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Moisture content question

Post in 'The Wood Shed' started by rgsccr, Feb 1, 2009.

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  1. rgsccr

    rgsccr New Member

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    I just bought 1/2 cord of wood that I was told was seasoned - mixed maple and fir. When it was delivered the fellow told me that it had been down for several years but split recently. I checked a number of pieces with a moisture meter and got readings in the low 20s generally. While I know that the wood should have been split for a long time to be seasoned, am I correct that the issue is moisture content, that is, once this wood gets below 20% it will be good to burn? Thanks.

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  2. wendell

    wendell Minister of Fire

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    Where are you taking your reading? The only accurate way is to split a piece and then measure on the freshly exposed surface. I don't think that 20% is a magical number. It will probably burn fine at 22%. :)
  3. ahlkey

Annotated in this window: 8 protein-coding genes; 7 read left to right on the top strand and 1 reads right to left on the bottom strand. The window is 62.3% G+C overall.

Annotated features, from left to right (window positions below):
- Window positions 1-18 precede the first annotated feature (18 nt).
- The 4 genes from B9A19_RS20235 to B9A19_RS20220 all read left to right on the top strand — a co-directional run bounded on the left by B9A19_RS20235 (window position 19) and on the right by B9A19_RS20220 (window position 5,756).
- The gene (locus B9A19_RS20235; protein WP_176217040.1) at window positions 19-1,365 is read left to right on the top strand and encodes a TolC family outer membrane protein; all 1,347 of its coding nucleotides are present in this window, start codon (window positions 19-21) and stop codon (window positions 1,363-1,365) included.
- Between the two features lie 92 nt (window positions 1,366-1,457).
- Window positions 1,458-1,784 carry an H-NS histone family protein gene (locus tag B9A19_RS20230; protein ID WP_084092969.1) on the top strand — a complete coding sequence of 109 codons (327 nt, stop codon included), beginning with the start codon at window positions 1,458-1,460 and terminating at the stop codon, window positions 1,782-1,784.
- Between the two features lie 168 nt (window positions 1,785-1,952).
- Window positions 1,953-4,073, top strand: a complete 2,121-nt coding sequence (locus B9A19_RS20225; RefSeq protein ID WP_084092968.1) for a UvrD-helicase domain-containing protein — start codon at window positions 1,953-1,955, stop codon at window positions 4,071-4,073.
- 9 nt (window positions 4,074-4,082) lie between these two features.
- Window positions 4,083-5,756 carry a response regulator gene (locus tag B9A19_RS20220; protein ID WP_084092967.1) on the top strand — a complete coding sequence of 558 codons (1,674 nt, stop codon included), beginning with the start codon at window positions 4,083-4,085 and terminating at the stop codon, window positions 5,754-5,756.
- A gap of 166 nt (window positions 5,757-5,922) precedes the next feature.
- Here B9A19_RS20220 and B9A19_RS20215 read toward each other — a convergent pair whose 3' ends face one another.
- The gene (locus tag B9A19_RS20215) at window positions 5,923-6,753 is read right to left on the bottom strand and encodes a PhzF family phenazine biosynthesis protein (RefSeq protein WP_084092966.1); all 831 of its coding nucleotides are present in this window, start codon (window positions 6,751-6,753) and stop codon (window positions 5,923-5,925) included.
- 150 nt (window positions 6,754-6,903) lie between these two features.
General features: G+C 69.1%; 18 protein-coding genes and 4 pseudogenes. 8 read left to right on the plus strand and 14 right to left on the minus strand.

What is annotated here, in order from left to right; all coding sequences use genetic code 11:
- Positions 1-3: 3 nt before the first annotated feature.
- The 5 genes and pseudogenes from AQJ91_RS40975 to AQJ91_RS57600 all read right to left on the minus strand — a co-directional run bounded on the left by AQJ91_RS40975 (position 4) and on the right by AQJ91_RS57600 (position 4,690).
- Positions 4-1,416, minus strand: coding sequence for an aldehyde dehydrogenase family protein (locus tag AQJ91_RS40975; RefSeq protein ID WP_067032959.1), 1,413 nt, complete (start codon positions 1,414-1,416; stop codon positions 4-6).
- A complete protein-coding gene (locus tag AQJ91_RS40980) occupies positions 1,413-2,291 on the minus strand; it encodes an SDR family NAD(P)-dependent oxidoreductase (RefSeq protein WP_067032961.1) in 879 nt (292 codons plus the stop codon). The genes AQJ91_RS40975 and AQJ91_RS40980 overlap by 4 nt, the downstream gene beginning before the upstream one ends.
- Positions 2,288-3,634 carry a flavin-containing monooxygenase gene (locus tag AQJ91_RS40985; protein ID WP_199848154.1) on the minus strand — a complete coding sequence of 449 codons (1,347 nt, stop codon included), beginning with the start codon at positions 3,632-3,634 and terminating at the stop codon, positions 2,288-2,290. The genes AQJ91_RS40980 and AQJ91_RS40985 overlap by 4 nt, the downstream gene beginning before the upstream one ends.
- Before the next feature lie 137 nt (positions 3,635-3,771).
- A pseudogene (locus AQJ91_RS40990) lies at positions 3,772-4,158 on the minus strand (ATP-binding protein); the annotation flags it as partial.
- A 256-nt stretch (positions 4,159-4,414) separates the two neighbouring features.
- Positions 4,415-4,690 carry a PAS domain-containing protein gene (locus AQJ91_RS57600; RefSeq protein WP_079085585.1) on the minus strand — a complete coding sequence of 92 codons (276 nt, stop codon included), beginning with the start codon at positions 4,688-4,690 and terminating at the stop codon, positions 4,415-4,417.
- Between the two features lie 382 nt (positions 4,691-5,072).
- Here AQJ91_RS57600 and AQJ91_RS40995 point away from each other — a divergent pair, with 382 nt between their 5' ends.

ahlkey New Member

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    Firewood in general is ready to burn and is considered seasoned when it approachs that 20% moisture content level. A lot depends on the wood species but I generally only burn oak, hard maple, ash, or hickory which is pretty hard stuff. There are people who insist that wood should be dried (seasoned) for at least one or two years. However, for the most part drying that long is unnecessary, as long as the pieces of wood are cut to length, properly stacked, and covered in areas where moisture content (rain & humidity) is high. Let the natural air flows work through the cut cells of the pieces of wood which will dry it sooner than one year. For example if you cut only one-foot long splits they will generally dry to acceptable levels in less than four months. Two-foot long cut pieces take about seven to eight months. Four-foot long cut pieces will require at least one year or longer. In my mind if you do the mositure reading and the wood is split and stacked early in the year you are ready to burn optimally by November. Therefore, if you are measuring correctly there should be no real value in drying firewood in 16 inch splits more than nine months. If wood is stacked in four-foot lengths for nine months, and then cut to shorter burning lengths just before use, it will likely not burn well because it is still wet.

    Many variables exist but if you are measuring correctly you will be fine.
  4. Todd

    Todd Minister of Fire

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    I've never been able to get fresh cut Oak to dry under 25% with less than 1.5 years. It will fool you on the outside, but once you split and take an inside reading it's still wet. Best to get 2 years ahead on supply if you have the room and you will never have to worry.
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